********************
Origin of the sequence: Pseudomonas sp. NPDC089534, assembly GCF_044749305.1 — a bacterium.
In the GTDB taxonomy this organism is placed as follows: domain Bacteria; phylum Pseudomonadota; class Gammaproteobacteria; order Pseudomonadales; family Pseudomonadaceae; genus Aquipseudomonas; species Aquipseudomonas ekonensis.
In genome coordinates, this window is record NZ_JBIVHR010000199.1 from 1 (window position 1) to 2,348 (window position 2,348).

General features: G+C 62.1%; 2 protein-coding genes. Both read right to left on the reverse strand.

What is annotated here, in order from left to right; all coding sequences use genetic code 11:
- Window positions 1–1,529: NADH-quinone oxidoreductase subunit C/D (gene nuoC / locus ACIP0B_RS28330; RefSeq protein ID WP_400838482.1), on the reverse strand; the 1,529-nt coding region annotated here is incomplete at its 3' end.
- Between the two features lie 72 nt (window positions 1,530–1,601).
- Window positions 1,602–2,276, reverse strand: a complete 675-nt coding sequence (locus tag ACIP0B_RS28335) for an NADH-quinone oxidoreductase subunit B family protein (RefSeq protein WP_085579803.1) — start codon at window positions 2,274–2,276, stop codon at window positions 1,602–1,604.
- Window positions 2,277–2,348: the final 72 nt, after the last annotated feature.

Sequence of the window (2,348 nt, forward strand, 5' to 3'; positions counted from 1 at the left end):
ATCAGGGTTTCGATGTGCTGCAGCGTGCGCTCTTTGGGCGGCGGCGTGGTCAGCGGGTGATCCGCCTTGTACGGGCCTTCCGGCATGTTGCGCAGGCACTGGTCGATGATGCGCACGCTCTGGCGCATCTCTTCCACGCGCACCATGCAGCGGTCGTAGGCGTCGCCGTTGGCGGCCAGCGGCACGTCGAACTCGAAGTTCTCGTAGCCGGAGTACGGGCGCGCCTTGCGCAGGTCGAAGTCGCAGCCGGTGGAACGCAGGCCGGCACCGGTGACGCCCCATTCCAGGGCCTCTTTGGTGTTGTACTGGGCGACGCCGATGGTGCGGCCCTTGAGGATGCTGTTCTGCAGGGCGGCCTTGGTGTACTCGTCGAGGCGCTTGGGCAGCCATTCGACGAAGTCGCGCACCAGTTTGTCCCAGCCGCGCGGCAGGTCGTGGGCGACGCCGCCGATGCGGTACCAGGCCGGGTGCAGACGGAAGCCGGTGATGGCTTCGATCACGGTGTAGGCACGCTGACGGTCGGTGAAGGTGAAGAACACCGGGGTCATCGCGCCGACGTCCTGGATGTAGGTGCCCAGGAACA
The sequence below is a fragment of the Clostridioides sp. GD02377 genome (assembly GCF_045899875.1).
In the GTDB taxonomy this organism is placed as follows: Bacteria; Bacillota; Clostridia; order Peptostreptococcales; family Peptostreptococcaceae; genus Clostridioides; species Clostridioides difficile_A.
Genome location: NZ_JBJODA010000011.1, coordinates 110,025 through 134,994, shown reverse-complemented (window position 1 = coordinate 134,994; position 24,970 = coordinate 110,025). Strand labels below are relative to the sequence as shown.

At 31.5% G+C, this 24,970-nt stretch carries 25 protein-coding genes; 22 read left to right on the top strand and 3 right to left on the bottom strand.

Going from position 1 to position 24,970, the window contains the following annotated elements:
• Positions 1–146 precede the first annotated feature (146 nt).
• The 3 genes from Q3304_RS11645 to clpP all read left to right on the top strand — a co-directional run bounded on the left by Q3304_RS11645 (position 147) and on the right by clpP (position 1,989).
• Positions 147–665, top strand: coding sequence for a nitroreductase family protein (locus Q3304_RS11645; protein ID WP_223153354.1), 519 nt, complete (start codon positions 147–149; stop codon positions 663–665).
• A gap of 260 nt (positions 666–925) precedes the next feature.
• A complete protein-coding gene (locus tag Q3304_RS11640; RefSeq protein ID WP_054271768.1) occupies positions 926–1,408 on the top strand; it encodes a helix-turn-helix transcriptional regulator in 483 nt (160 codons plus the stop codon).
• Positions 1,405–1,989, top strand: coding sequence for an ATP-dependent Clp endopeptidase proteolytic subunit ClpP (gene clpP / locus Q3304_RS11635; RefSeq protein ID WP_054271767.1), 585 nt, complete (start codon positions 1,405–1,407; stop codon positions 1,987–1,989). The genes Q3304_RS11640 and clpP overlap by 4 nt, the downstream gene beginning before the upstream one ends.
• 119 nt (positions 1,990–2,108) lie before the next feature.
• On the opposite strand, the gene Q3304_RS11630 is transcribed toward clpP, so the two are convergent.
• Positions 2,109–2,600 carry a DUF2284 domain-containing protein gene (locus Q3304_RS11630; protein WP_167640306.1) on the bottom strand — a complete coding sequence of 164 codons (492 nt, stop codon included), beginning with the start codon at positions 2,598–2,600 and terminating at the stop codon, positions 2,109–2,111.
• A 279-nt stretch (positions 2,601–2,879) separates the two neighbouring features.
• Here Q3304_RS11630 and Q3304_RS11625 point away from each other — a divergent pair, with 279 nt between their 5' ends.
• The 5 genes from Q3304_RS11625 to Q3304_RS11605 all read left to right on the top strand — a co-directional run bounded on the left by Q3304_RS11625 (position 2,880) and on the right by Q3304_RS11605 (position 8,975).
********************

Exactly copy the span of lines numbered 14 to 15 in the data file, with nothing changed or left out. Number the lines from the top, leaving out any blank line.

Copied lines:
Genome location: NZ_JBJODA010000011.1, coordinates 110,025 through 134,994, shown reverse-complemented (window position 1 = coordinate 134,994; position 24,970 = coordinate 110,025). Strand labels below are relative to the sequence as shown.

At 31.5% G+C, this 24,970-nt stretch carries 25 protein-coding genes; 22 read left to right on the top strand and 3 right to left on the bottom strand.